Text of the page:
One of life's greatest mysteries has now been solved.
Georg Steinhauser, a young, affable Austrian chemist, spent three years gazing at his own navel — and those of friends and family as well — to discover how exactly we get belly-button lint.
"Abdominal hair is mainly responsible for the accumulation of navel lint," proclaims Steinhauser in the abstract to his paper, presented in the online version of the journal Medical Hypotheses. "Therefore, this is a typically male phenomenon. The abdominal hair collects fibers from cotton shirts and directs them into the navel where they are compacted to a felt-like matter."
That's in keeping with a medium-scale Australian study cited by London's Daily Telegraph, which found that the average bearer of navel lint was "a slightly overweight middle-aged male with a hairy abdomen."
We weren't willing to pay $31.50 for the full journal text, but the Telegraph was, and it came up with further nuggets: "The hair's scales act like a kind of barbed hooks. ... Abdominal hair often seems to grow in concentric circles around the navel."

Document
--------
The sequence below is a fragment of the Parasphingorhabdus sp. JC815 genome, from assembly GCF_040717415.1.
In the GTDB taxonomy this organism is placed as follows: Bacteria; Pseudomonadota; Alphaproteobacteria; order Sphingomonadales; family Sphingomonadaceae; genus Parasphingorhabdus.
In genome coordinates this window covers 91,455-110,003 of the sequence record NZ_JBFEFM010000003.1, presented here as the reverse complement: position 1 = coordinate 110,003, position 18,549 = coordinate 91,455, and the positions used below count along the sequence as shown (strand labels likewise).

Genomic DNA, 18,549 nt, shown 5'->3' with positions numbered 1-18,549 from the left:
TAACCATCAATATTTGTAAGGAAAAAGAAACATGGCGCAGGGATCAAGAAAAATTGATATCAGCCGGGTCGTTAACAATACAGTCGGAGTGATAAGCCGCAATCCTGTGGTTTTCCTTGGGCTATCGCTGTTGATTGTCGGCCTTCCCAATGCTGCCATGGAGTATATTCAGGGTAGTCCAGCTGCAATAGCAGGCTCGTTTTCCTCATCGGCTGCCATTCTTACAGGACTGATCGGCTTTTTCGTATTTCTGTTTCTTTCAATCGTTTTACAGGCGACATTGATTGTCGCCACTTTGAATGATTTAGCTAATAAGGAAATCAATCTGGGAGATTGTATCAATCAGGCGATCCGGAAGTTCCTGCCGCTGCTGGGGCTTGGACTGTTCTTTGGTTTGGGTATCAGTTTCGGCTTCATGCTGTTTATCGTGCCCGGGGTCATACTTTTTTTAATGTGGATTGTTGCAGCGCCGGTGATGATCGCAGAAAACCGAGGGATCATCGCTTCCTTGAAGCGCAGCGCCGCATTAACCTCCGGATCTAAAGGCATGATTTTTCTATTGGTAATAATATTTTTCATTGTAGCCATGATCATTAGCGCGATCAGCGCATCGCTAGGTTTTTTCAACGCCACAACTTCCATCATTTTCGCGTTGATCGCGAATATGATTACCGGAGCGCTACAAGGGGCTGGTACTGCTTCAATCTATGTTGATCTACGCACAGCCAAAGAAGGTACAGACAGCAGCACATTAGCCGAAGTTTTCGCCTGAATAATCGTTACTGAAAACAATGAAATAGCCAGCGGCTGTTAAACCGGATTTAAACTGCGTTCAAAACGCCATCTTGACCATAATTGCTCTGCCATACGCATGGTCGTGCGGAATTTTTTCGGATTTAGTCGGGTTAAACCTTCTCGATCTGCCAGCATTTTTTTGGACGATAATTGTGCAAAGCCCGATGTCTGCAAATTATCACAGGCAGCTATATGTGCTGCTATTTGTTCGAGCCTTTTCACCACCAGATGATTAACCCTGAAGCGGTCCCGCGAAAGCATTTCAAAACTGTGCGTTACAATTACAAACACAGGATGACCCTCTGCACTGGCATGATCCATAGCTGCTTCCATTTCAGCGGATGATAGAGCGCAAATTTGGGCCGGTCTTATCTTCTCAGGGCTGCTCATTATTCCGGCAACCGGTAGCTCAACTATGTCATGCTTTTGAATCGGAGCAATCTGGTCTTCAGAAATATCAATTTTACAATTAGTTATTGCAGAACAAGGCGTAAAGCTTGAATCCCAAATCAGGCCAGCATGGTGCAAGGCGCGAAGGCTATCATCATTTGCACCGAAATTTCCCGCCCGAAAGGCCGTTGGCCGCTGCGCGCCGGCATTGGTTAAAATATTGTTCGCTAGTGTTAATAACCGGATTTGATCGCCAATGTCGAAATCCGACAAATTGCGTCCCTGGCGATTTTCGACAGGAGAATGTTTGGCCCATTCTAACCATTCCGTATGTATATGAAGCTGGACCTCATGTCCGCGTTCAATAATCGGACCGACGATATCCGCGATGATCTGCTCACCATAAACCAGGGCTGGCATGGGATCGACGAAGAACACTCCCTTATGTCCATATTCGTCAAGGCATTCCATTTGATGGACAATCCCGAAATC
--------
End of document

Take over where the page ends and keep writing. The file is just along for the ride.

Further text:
Steinhauser collected a whopping 503 pieces of navel lint during his research, presumably in his spare time and on his own dime. He also noticed that "old T-shirts or dress shirts produce less navel fuzz than brand new T-shirts."
So now that we know how it forms, the next question is — why?
"Lint might ... fulfill a cleaning function for the navel," writes Steinhauser, a researcher at the Technical University of Vienna.
We eagerly hope Steinhauser next probes the question of ear hair, or perhaps the cause of waxy toe jam.